The Tradition of Christmas Holly

Photo by Lum3n on

Ever since I was a little girl, I have loved Holly trees. I used to climb one when I was little and one now grows right outside of my apartment window.

So, it’s my pleasure today to wish you a Happy Holly Day!

Decorating with holly in December is an ancient tradition that pre-dates the celebration of Christmas.

The ancient Romans brought holly into their homes for the winter festival of Saturnalia, to honor the god, Saturn. The prickly leaves were thought to protect the inhabitants of the house.

Holly also figured in Celtic and Norse pagan rituals associated with Yuletide. Even today, it’s common to see Holly on Yule Logs, although the ones you see today are usually made of cake and frosting, instead of wood!

The traditional Christmas colors of red and green come from the ancient use of holly in these ancient December celebrations. Evergreen holly is associated with everlasting life. These pagan traditions were incorporated into Christian customs. Holly red berries symbolize vitality; for early Christians, the color red became associated with the blood of Christ.

Here is a Christmas Song about Holly…I am sure you know it. Here is the great Nat King Cole singing Deck the Halls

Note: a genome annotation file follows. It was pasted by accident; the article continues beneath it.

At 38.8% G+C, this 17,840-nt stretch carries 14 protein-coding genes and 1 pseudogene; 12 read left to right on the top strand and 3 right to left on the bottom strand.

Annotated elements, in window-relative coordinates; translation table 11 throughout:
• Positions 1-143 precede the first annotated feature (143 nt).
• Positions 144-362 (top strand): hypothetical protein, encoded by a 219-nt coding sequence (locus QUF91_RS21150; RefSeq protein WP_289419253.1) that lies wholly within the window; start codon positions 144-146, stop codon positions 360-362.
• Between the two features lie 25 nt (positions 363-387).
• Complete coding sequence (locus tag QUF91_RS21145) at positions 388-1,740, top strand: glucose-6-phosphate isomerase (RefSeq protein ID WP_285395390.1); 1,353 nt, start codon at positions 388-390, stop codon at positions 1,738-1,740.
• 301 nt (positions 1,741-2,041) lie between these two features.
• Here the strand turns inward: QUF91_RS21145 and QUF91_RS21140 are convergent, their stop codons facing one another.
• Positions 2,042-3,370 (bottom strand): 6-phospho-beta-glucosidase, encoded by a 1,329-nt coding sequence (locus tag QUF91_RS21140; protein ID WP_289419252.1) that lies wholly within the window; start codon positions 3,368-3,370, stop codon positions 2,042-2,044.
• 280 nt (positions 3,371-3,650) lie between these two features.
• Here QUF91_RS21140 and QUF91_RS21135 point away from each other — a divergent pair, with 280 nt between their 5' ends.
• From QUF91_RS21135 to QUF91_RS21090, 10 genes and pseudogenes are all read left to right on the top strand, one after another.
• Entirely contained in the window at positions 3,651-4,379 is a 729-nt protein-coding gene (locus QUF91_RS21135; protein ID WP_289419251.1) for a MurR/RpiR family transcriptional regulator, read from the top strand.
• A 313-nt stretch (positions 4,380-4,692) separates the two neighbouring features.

And here is a Holly poem for today…

The Story of the Holly Sprig
by Arthur Upson

“I’d be the shiniest green,”
Wished once a sprig of holly,
“That e’er at Yule was seen,
And deck some banquet jolly!”

“I’d be the cheeriest red,”
Wished once the holly-berry,
“That e’er at board rich spread
Helped make the feasters merry!”

The life within them heard
Down dark and silent courses,
For each wish is a word
To those fair-hidden sources.

All Summer in the wood
While they were riper growing,
The deep roots understood,
And helped without their knowing.

In a little market stall
At Yule the sprig lay waiting,
For fine folk one and all
Passed by that open grating.

The Eve of Christmas Day
It had been passed by many,
When one turned not away
And bought it for a penny.

Hers was a home of care
Which not a wreath made jolly;
The only Christmas there
Was that sweet sprig of holly.

“Oh, this is better far
Than banquet!” thought the berry;
The leaves glowed like a star
And made the cottage merry!

This poem is in the public domain.



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